The Baron paused waiting for his words to sink in. "If they are true, this Jew will be killed and his stubborn brothers will either accept our faith or be expelled from our kingdom…. immediately."
"And what if they are not true, your majesty?" Yitzchak's quiet voice interrupted.
The crowd broke into a buzz. A smirk passed over the face of the Baron as he turned to the Jew and again cleared his throat. "We shall see. We shall certainly see." He turned and smiled at the Priest. "I can only promise justice."
Yitzchak stood and bowing slightly said, "Your majesty, may I speak?" The Baron nodded slightly. "Because this Steffen is the challenger I think it's fair that I ask first." The Baron again nodded in consent and announced,
"Father Steffen, please stand and we will begin!"
The Priest stood and contemptuously scanned his puny opponent from head to toe thinking to himself, "This ridiculous fool is an obvious ignoramus and bluffer. Just look how he's dressed! Stupidity is written all over his face!" but his thoughts were interrupted.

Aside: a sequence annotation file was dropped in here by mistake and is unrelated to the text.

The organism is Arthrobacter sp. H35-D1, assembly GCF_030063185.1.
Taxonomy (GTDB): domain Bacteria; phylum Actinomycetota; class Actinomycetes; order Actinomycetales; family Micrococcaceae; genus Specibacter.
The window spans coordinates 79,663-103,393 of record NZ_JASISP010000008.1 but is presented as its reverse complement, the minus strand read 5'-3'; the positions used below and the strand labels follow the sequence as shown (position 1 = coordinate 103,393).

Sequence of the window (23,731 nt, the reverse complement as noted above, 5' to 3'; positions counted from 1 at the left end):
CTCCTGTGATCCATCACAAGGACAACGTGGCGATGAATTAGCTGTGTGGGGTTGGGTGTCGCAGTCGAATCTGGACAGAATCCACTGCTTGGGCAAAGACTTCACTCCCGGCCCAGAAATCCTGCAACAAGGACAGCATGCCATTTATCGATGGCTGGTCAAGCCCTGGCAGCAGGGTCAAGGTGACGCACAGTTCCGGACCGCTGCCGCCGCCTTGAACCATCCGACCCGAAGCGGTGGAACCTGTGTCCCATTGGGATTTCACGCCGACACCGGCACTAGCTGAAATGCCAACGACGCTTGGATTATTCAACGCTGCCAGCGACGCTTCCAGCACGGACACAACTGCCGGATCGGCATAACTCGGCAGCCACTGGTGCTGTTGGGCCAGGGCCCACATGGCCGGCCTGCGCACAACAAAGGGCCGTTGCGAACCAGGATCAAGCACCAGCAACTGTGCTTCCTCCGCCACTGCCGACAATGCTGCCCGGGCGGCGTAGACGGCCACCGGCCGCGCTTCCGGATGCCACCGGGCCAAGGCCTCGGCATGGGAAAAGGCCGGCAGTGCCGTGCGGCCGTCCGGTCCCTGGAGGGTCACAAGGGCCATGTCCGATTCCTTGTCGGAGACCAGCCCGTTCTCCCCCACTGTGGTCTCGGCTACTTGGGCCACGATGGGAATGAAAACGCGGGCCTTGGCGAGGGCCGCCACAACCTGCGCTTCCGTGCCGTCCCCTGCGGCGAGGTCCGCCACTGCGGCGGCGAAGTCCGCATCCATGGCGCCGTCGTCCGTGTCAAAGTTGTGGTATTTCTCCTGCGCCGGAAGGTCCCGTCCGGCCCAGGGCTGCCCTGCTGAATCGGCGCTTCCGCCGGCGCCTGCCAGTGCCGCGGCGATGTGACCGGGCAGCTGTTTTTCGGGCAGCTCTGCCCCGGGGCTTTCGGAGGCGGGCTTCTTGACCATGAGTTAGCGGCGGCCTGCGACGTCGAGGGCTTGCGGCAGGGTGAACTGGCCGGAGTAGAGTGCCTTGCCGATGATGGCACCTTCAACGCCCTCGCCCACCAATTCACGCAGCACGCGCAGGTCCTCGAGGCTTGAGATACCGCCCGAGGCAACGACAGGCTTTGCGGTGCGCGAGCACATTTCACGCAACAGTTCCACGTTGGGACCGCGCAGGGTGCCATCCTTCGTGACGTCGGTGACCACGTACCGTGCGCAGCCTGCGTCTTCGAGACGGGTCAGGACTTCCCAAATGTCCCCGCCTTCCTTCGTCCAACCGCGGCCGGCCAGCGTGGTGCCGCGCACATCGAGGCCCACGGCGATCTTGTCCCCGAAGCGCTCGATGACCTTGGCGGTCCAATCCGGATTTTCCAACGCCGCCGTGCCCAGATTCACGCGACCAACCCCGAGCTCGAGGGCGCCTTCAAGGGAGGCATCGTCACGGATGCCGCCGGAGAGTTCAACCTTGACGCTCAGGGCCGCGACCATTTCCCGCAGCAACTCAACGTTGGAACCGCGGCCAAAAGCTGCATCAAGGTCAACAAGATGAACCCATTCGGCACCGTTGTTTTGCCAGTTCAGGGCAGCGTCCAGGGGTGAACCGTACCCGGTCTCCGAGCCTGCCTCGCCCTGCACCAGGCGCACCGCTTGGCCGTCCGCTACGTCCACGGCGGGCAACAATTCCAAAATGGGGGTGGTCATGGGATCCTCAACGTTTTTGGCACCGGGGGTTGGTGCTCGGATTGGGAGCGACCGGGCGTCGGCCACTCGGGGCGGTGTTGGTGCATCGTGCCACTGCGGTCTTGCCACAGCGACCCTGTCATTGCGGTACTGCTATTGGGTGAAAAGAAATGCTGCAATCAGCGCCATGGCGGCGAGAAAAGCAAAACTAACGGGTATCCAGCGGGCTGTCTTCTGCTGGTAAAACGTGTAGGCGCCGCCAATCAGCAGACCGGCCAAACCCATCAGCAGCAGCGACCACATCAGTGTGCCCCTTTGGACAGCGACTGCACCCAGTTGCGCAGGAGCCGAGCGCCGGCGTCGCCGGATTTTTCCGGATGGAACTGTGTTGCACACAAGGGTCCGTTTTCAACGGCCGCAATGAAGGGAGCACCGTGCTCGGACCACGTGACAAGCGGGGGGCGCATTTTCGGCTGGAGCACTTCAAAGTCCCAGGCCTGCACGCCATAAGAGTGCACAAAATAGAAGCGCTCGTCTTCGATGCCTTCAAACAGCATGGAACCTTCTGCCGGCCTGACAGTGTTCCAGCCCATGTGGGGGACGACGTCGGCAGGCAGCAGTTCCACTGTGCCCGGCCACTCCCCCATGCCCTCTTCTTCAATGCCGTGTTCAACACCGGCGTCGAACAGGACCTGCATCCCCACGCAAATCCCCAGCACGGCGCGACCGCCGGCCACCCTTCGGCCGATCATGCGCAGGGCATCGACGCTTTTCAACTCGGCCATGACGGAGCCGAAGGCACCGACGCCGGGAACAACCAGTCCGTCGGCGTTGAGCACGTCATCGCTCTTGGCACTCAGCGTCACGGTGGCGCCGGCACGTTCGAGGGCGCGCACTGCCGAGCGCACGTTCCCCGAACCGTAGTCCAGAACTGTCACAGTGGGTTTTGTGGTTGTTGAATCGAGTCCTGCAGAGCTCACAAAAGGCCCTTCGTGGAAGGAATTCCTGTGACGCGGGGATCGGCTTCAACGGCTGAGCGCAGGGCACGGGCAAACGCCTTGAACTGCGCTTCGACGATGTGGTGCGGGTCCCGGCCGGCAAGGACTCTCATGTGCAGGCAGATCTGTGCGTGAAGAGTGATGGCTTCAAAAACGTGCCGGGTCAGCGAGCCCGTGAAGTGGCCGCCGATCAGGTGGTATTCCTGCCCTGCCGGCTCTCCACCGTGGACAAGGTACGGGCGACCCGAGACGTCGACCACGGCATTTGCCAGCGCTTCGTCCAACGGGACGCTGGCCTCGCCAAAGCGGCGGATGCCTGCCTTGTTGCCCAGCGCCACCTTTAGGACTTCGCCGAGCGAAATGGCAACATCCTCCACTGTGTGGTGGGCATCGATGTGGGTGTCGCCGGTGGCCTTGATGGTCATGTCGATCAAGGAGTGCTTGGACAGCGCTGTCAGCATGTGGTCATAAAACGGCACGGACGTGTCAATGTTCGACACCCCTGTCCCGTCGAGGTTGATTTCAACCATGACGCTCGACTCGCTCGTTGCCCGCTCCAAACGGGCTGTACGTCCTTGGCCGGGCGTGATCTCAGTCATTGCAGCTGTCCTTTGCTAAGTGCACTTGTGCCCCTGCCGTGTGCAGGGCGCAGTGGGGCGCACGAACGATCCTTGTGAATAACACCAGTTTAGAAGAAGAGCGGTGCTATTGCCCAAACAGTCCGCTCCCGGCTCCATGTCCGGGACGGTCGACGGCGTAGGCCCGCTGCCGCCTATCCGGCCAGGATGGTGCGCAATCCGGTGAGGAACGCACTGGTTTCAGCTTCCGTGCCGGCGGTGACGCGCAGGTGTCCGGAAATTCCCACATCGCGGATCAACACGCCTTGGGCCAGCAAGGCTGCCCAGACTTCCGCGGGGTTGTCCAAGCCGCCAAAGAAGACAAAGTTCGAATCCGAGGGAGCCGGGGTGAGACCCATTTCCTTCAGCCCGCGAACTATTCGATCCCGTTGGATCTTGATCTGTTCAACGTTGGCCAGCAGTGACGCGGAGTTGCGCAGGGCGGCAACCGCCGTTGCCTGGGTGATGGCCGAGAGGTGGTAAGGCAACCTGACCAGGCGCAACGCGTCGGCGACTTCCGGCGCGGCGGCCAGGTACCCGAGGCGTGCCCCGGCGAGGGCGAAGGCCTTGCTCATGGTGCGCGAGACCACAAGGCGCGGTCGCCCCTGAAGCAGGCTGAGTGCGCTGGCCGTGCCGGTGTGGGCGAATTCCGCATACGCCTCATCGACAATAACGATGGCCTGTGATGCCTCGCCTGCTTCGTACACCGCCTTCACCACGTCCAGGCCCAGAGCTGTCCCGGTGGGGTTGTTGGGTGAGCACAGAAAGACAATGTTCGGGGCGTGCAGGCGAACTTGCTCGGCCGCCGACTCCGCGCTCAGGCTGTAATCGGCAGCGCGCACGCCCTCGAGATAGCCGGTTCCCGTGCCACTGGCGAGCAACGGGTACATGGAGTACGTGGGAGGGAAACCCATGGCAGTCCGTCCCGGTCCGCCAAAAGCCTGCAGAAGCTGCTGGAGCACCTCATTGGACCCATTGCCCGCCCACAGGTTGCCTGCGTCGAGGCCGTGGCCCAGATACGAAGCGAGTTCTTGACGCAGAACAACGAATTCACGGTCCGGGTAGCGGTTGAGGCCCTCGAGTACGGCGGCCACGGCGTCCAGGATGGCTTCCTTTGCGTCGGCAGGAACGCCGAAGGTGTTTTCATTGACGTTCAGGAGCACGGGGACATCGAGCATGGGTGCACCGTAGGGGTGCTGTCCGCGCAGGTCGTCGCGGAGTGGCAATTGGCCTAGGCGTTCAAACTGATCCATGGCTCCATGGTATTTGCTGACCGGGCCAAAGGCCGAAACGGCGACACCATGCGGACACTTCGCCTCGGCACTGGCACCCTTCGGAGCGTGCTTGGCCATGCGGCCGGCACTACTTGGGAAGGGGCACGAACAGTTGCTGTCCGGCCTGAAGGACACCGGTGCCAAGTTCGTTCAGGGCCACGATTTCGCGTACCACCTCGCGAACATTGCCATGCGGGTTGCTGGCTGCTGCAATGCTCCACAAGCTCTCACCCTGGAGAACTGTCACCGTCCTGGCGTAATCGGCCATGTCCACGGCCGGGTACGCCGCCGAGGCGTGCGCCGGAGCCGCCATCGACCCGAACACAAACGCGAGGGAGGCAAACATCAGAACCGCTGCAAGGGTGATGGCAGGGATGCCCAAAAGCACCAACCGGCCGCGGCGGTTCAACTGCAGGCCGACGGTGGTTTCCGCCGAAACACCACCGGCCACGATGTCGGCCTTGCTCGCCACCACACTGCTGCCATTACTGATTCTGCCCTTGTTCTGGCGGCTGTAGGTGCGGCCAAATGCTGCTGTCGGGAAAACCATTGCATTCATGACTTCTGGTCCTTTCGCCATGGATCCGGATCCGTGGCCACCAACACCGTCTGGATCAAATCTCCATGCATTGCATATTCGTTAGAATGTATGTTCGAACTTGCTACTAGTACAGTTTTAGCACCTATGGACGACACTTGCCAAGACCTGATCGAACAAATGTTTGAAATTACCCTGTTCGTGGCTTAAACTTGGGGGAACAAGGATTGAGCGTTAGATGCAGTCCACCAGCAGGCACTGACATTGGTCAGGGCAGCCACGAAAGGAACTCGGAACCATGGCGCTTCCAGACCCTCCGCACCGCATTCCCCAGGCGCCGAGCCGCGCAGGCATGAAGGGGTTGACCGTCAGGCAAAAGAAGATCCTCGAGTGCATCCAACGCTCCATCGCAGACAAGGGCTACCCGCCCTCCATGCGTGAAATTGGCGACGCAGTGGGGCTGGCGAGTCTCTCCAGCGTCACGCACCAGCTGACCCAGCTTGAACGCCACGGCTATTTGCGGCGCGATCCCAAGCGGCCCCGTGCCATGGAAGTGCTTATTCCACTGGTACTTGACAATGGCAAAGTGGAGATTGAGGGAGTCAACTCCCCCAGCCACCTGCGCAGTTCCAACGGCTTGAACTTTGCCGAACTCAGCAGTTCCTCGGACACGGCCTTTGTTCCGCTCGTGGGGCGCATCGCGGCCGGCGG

"Your majesty" the water carrier continued, "I want to show you that this man standing before us who calls himself a priest is really an ignoramus and a bluffer! A stupid troublemaker interested only in disturbing our…. that is your majesty's, peaceful kingdom. As we will soon see he does not even know the simple meaning of the most basic of Biblical passages!"
The priest was seething with rage. But Yitzchak turned to him looked at him calmly and asked in a loud clear voice.
"What is the meaning of the passage spoken by Jacob after seeing his vision of the ladder, "Anochi Lo Yadati"
The priest immediately answered sharply. "I did not know".
"I said, 'Anochi Lo Yadati'" Shouted Yitzchak taking one step closer and cupping his hand to his ear as though he hadn't heard the answer.
"And I answered; "I did not know", you fool!'" Yelled the priest.
"ANOCHI LO YADATI!!" Screamed Yitzchak, his nose only an inch from that of his adversary.